There has to be something in it for both parties. And as Mike says, for Democrats, it’s the chance to eliminate a lot of tax preferences; for Republicans, it’s the chance to lower rates. I personally think that there’s a chance for a deal here if both parties — if the leadership will approach this in an open way. It’s a brand-new administration.
Q: As for specific taxes of interest to the insurance industry, how safe is the tax status of insurance products?
Lewan: I don’t believe that either a Democratic president or a Republican president will go after inside buildup. It just doesn’t make sense. It doesn’t really hold political water. It’s too easy to knock down on Capitol Hill.
The tax-free nature of insurance products, being outside one’s estate, will continue. It’s sort of baked in the cake now as part of the American economic system, and people have come to expect that.
Donatelli: I think to change these would be very difficult. Maybe something on the corporate-owned life insurance. I mean, there are some abuses there. But generally speaking, these are very important products.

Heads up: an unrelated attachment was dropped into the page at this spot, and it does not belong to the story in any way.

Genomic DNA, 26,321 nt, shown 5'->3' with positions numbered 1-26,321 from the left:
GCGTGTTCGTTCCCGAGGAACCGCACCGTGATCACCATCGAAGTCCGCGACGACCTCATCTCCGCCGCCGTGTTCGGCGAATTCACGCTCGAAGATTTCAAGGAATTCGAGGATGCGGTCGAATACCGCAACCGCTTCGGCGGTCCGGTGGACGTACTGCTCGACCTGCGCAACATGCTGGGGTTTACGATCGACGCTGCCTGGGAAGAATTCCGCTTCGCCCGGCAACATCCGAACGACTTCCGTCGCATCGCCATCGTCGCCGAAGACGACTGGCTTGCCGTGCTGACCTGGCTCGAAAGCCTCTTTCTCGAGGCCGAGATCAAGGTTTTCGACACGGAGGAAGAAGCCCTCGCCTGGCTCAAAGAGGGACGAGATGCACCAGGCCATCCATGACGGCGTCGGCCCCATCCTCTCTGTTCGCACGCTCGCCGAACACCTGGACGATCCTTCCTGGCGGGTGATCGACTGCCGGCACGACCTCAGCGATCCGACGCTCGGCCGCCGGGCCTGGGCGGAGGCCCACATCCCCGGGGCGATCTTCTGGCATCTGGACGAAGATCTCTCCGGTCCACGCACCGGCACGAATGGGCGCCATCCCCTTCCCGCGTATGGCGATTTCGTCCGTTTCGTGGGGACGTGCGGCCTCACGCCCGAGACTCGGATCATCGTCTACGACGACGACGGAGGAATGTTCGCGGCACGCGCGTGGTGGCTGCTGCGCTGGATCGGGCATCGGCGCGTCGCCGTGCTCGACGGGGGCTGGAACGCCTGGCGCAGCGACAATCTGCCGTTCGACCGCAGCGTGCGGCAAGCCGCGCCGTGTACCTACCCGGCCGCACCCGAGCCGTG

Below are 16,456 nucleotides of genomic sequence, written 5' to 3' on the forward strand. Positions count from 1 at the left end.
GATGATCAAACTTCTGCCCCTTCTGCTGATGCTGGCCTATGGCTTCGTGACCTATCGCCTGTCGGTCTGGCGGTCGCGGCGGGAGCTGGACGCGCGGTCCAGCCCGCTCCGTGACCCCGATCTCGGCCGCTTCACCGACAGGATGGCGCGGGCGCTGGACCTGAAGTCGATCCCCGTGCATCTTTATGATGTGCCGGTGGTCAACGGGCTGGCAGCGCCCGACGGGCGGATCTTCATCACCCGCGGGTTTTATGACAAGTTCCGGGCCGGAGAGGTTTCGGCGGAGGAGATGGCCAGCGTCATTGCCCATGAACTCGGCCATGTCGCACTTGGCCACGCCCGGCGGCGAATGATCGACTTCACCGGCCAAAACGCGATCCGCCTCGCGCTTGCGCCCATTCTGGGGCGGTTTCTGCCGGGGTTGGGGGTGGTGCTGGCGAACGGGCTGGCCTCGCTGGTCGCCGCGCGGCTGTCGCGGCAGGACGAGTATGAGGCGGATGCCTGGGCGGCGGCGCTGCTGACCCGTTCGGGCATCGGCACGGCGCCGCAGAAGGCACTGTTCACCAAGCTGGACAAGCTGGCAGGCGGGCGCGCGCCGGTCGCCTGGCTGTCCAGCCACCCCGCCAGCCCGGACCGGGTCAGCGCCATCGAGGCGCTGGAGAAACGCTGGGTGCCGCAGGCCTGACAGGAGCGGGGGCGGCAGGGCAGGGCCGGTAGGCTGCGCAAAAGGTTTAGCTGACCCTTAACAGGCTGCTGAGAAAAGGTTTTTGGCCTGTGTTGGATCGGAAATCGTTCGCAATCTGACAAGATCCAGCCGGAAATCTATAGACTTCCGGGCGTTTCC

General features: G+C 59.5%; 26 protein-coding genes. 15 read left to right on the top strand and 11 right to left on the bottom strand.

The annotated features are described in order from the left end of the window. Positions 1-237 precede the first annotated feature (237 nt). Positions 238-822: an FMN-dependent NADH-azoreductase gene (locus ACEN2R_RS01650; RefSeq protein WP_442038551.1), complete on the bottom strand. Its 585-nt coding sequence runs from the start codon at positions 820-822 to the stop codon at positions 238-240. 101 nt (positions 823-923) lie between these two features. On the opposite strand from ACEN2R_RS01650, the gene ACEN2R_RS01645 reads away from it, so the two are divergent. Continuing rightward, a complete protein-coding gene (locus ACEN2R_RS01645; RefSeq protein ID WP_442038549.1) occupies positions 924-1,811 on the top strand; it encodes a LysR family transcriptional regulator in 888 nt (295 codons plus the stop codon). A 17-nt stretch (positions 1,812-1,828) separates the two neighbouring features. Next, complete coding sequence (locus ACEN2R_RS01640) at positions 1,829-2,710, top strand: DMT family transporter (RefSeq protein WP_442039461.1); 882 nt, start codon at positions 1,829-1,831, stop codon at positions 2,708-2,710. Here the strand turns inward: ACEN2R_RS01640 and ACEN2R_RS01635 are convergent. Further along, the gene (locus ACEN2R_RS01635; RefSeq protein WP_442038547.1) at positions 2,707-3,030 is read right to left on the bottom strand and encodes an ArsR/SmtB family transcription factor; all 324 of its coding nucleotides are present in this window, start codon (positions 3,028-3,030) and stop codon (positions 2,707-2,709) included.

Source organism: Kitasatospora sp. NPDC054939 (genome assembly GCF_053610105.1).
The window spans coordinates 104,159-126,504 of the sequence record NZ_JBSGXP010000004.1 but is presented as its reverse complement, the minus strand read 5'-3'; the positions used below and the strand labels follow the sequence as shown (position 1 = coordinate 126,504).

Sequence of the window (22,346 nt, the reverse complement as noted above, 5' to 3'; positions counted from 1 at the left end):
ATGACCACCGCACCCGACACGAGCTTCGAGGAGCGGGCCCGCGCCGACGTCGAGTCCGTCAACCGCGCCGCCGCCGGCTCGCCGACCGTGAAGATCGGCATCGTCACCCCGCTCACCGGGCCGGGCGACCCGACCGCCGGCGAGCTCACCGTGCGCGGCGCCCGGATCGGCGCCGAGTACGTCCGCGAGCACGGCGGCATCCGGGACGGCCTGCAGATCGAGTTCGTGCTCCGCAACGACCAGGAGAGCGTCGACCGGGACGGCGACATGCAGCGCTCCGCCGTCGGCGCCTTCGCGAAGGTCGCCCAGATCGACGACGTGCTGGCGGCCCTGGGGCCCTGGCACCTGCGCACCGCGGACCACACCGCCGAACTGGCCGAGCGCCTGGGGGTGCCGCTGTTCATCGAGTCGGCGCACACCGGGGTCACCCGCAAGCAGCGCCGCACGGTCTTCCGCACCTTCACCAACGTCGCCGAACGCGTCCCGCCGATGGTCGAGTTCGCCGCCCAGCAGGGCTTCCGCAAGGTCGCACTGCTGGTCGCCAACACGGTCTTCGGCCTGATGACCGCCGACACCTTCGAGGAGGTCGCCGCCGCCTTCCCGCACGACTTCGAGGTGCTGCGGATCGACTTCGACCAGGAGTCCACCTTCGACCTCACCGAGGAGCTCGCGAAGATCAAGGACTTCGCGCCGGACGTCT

Q: Regulation of the financial services industry is yet another area where the new president could have a significant impact. For example, Trump supports repealing the Dodd-Frank Wall Street Reform and Consumer Protection Act signed by President Barack Obama in 2010.
Clinton has said she would strengthen Dodd-Frank. Likewise, Clinton voiced support for the controversial Department of Labor fiduciary rule. Trump has not addressed the DOL rule, but is presumed to oppose it. How will Clinton or Trump approach regulation?